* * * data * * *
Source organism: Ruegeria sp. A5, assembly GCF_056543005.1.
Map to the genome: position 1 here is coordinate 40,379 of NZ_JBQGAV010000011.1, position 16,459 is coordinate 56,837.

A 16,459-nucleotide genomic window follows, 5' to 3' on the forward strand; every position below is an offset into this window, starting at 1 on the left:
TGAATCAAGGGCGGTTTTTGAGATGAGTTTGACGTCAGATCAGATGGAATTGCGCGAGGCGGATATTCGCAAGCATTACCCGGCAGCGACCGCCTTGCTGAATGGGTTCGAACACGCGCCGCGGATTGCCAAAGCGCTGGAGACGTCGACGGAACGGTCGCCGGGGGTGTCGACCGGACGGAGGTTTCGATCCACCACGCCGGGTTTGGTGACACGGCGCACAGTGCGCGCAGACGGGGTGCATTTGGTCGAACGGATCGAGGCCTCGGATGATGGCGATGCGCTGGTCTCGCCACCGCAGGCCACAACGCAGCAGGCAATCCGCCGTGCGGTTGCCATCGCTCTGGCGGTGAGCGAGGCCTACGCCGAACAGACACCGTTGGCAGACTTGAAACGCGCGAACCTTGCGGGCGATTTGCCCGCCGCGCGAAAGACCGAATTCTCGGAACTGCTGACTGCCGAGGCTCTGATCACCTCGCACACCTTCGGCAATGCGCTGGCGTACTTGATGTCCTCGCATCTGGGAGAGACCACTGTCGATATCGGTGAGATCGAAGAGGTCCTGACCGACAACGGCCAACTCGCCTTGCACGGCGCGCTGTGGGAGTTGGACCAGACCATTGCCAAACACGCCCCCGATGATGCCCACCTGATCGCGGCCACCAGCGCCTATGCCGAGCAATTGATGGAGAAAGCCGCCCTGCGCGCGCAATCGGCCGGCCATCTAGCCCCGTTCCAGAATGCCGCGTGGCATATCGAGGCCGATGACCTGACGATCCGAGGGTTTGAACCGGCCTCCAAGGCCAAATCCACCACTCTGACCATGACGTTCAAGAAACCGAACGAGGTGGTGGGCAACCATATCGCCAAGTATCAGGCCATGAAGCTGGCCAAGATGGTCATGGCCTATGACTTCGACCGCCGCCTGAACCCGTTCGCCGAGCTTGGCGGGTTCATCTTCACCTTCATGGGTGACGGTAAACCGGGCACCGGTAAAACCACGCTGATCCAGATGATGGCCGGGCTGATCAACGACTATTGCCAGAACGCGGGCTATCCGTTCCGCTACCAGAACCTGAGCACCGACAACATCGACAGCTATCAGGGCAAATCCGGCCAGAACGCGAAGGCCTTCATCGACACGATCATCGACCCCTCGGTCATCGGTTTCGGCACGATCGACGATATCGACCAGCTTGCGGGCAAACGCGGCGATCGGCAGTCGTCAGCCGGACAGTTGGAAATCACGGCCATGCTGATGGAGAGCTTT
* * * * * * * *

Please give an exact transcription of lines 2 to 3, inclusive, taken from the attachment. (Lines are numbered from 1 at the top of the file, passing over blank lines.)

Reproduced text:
Map to the genome: position 1 here is coordinate 40,379 of NZ_JBQGAV010000011.1, position 16,459 is coordinate 56,837.

A 16,459-nucleotide genomic window follows, 5' to 3' on the forward strand; every position below is an offset into this window, starting at 1 on the left: